by Mitch Berry
I guess you could say our journey to Orthodoxy, unknowingly began back around 1990. Until that period of time, my wife Trenna and I had no other reference than the Protestant church. I had spent the previous 14 years with the Vineyard and was very involved there; and previous to that about 10 years with the Friends (Quaker) church; as well as being connected to Calvary Chapel in one way or another. For nearly as long, so was Trenna.
In 1990, Leonard Ravenhill, understudy to A.W. Tozer, came to stay with the Vineyard, stating at that time he believed his many years of ministry were going to culminate with the Vineyard. I was fortunate to have spent time “hanging out” with Mr. Ravenhill and was struck by his commitment to God and his lack of need or want of “modern” Christianity. Having become Orthodox, I believe that Leonard would have embraced Orthodoxy as well, had he known to go back a little further, before the Reformation.
Leonard Ravenhill came to the Vineyard in his infamous style:
- preaching love for God,
- the necessity of suffering,
- if we were to know God, the need to repent and holy living.
This confronting message however, placed Ravenhill on a rail right out the door, and he wasn’t welcomed back.
I had trouble with the Vineyard’s response to this message, thinking at the time, that
“it was in fact just what we needed to hear.”
I began to look upon the Vineyard and its worldwide growth; the Kansas City prophetic movement; and the Toronto Blessing, as something that just might not actually be from God. And, if not, then what is it that we had been doing for the last decade and a half? Furthermore, I began to see this more from a birds eye view; in fact I literally began sitting at the top rim of this 3,800 seat auditorium, later only an observer, of what we referred to as the sanctuary.
For the sake of not wanting to put God in a box, we had gone wildly off the rails at The Vineyard. It was almost “an anything goes environment”; however it was all supposedly for the sake of “learning” and experiencing all that God had for us. Vineyard was known for it’s cutting-edge ministry, and having the worldwide corner of the market on worship. We would begin to find out about five years after leaving, how wrong we were.
Trenna and I spent most of the 90’s saddened, perplexed and confused as to what should we do. We knew our days were numbered as Vineyardites, but didn’t know what to do about it. Eventually, strongly wanting a “serious” approach to our faith, we gravitated back to our Calvary Chapel roots. “Getting back to the Bible” seemed like the safe place to be. Therefore, in 1998, after 22 years with the Vineyard, we left for Calvary Chapel Saving Grace. This proved for us not much more than just the stepping stone we needed, to confess to ourselves that,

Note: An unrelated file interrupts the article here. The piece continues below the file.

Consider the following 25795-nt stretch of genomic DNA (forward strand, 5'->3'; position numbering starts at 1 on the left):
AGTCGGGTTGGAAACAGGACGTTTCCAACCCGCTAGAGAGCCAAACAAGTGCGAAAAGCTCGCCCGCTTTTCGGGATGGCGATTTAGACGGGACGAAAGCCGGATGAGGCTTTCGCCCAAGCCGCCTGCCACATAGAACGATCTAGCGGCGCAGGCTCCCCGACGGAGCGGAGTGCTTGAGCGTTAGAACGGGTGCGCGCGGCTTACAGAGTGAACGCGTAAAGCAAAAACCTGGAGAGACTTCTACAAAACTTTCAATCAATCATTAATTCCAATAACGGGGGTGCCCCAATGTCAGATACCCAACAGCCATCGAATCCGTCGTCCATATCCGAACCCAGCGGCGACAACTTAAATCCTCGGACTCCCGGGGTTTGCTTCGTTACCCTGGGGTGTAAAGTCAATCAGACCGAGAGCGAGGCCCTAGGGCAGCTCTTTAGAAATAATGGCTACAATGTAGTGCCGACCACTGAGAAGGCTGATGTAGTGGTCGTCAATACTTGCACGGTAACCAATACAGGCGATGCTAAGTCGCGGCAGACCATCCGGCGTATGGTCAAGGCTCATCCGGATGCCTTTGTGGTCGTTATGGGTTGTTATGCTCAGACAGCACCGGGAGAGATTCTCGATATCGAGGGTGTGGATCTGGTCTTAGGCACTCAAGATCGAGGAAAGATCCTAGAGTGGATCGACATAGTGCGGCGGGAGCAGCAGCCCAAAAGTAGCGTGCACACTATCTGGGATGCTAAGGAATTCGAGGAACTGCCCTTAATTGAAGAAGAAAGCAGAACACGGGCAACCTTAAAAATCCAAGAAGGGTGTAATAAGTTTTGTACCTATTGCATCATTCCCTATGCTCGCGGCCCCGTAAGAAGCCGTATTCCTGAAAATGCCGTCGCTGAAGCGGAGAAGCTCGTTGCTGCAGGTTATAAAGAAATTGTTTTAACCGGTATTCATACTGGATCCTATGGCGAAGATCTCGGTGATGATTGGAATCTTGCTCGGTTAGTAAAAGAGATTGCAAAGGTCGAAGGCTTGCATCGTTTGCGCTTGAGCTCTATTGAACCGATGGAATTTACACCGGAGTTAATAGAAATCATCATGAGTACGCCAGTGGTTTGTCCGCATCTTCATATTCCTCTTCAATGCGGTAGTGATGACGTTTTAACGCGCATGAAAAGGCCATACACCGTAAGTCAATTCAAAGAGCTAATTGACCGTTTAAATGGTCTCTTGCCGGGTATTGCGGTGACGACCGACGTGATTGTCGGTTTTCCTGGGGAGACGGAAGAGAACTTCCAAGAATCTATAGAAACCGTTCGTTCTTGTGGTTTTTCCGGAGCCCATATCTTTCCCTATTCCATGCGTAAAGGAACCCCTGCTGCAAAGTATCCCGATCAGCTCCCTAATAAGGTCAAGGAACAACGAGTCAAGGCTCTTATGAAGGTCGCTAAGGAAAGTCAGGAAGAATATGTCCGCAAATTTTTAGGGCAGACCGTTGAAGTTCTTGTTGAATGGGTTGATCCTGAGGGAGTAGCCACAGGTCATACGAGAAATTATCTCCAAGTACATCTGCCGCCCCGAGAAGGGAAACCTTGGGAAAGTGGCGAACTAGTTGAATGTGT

“we had just had enough.”
During our final few Vineyard years and then with CCSG, we realized if nothing else, that there was no true, God-given authority in either place. These were men who had identified certain “gifts” in one another, and raised each other up, to positions of leadership, to the detriment of many.
In the end, the results were pride and arrogance; to the congregation, scores of hurt, disillusioned or misguided people, and a paradigm that gave the people an inherently flawed system in which to see and understand The Church and God. While being thankful for finding Christ in our Protestant membership and gaining literally scores of wonderful friends who deeply love God, experiencing every “move of the Holy Spirit” imaginable, our prior three decades plus of church, hadn’t changed us much.
And it was that real change that we began seeing the need for. We didn’t care to see one more “move of the Spirit,” hear one more “word,” listen to one more band playing worship songs, nor attend one more conference. Instead of looking ahead to what was new, it was time to look back to what was old!
I had some friends become Orthodox and that piqued my interest. I began reading and considering early Church history, and began to agonize over how far away we were from the richness that I was reading about. I began to pray about becoming Orthodox and it would be years before that came to fruition. Trenna was not there at all; in fact it was irritating to her at that point. It just wasn’t God’s timing yet.
After a terribly hurtful series of events at the Calvary Chapel we attended and a year in the “wilderness”, Trenna was open to reading about the Orthodox Church. She was praying on our porch one day and was telling God about what type of church she would like to attend, down to the smallest details. All of a sudden it occurred to her that who was she to create a church according to her own standards, especially since Christ and the Apostles had already done that 2000 years before!? That was it; she began to read Church history and books about Orthodoxy one after the other.
We visited St. Barnabas and we were home. No more trying to figure it all out. It had already been done.
I’ve heard our parish priest say,
“if you want to see the Church, look at the Saints.”
And, every time I do, I thank God for the Sacraments of The Church. After all these years, we know the search is over, the long journey and work has begun. Given the condition of our fallen selves, which we began to see after coming into The Church, it’s obvious that we’ve got a long way to go before anyone makes an icon of us.
It is good however to know that we are on the path preceded by some pretty good company.